Two Ateneans recount their experiences in adjusting to college, in light of growing up and belonging to different linguistic groups.
By Lyka Janelle Pacleb
Culture shock in going to university isn’t just a breeze. Adjusting from high school to college is one thing; moving into a new language community is another. It can get hard when the opportunity to adapt more easily is diminished, especially if one’s own linguistic group is but a minority against the more dominant Filipino and English.
There has been different testaments of young probinsyanos moving to the big city, or of young Filipinos overseas moving to the motherland, but only so little has talked specifically about adjusting to language. With 121 foreigners and at least 585 hailing from different provinces, Ateneo de Manila University’s (ADMU) student population can be considered a very diverse one. Among such a dense population are narratives of Ateneans finding their place in the big blue sea — their navigation and journey continuing in the years ahead.
Leaving home ain’t easy
Emerson Mananquil, a sophomore BS Management Engineering student, has spent all his life in the comforts of San Fernando, Pampanga. Even though his native tongue is Kapampangan, he began learning how to speak Tagalog and English at an early age, mainly in school.
Mananquil’s familiarity with Metro Manila only extends to the field trips and family vacations he had before going to college. When he moved in to ADMU’s University Dorm (UD) last year, he admits he initially had a hard time. “I encountered several challenges in adjusting the way I communicate my thoughts,” he says. “There are times when I unconsciously use Kapampangan words in talking to my classmates.”
Not being able to talk in his native tongue also felt quite restrictive for him. “I feel more like [myself] when I use the language we use in the province,” Mananquil admits. “I also feel more comfortable and at ease, compared to using Filipino or English.”
On the other hand, Jochebed Burias, a senior AB Psychology student, grew up outside the country but with a purely Filipino family. She’s also spent most of her years living in Chiangmai, Thailand, and considers Thai as her first language.
However, her parents taught her Tagalog along with Thai. “As I grew up, my parents made sure that I spoke Tagalog even if we were in another country,” Burias shares. “This is to [to] ensure that I won’t be lost when I go to the Philippines.”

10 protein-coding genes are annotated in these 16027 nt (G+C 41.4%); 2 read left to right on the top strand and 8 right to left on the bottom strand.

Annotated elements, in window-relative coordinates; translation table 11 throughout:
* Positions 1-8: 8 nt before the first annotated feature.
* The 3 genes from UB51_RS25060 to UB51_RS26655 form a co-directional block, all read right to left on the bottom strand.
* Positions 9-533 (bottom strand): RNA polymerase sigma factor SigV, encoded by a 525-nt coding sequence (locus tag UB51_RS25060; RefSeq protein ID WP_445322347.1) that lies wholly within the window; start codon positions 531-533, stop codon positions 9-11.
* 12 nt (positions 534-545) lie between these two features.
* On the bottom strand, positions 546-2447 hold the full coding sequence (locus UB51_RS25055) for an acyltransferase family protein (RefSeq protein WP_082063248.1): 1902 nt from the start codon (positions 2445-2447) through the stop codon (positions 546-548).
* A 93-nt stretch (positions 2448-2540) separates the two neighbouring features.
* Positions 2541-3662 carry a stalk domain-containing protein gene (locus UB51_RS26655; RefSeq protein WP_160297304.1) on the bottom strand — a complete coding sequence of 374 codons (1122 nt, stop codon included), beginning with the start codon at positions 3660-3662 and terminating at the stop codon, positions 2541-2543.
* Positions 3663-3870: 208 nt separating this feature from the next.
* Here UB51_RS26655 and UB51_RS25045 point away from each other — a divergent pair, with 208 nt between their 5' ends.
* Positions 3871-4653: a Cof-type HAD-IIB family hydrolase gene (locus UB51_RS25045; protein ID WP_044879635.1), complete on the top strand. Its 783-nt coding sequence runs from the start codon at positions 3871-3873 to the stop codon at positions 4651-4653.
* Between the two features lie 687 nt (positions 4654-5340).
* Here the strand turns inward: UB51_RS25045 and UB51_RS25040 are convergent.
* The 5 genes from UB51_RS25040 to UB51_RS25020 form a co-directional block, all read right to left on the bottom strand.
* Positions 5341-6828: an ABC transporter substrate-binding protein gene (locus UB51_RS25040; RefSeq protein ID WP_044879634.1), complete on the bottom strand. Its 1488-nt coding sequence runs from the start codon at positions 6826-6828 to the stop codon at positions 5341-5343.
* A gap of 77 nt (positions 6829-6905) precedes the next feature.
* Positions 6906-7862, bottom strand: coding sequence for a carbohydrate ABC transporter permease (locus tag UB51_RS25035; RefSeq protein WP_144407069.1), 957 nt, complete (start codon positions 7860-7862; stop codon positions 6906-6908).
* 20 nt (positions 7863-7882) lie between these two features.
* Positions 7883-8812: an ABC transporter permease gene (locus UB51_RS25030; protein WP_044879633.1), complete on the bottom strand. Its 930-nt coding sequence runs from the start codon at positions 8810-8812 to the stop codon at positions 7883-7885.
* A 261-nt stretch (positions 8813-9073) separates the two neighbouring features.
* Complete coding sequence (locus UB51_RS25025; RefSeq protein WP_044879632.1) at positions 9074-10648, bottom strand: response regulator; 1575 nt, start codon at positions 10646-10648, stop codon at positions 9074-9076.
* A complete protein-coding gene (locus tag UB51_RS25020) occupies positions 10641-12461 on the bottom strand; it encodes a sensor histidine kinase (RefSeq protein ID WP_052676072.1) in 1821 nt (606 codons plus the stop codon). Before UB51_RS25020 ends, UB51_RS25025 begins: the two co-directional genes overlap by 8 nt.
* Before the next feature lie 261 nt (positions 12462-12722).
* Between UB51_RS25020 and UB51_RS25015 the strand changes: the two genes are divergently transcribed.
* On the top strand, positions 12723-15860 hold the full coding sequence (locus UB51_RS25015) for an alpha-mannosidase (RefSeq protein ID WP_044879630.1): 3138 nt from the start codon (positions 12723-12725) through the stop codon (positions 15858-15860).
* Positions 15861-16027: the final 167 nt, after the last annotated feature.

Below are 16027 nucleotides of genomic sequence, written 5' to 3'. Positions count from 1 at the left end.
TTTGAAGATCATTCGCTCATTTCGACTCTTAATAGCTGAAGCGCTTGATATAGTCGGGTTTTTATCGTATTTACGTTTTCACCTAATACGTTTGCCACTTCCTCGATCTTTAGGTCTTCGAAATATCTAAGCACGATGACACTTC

Like Mananquil, Burias also became familiar with the Philippines, specifically Metro Manila, through the trips her family had. “I [used to come] visit here once in a while, but [I have] not actually lived here,” she says. “I knew about the traffic and the ‘commute’ life, [as well as other traditions like] karaoke and Christmas parties becoming family reunions.”
In her freshman year, she found it difficult to adjust, especially with how she perceived the use of spoken English among students. “What was difficult in the Atenean setting in terms of language is that speaking [in] English is a status symbol,” she says. “But, for me, I don’t care about that [now], because [I believe] we [lose] the essence of being a Filipino if we talk in English.”
In spite of this, Burias’ ability to speak Tagalog became her edge. “In Ateneo, [nalaman kong] baluktot din naman yung Tagalog [ng mga estudyante], lalo na yung [mga] burgis,” she shares. “In Ateneo, I found myself [as] more Filipino, because mas Tagalog talaga yung accent ko.” (“In Ateneo, I found out that the way other students speak Tagalog was also imperfect, especially the rich ones. In Ateneo, I found myself as more Filipino, because my accent sounds more Tagalog.”)
Finding the way
It took a while for Mananquil to find his footing in the Ateneo. Primarily, he had to get more used to speaking in the two other languages he knows. “I tried to blend in with my friends in college,” he says. “Eventually, I got used to speaking Filipino or English.”
However, Burias confesses she is still going through the adjustment period. Although language plays a big part in the said adjustment, she deems the loss of an immediate community as a heavier burden. “What bothers me most is finding a community,” she shares.
“[I lived for] 16 years in Thailand and I have my community there, [tapos] bigla nalang nawala; walang naka-replace in the last four years na nandito ako,” she adds. (“I lived for 16 years in Thailand and I have my community there, then I suddenly lost it; nothing has replaced it in the last four years that I’ve stayed here.”)
Because of his experience, Mananquil advises Kapampangan freshmen and fellows to immerse themselves in the new community they belong in. “[I think it’s best to learn] through proper observation and associating oneself to the present culture,” he says. “Acknowledge the difference, then try to learn the language.”
Meanwhile, Burias gives emphasis in finding a solid community within the university. “Find community; know you’re not alone,” she advises. “And I think the institution [itself] should also do something about it and be aware of the phenomenon.”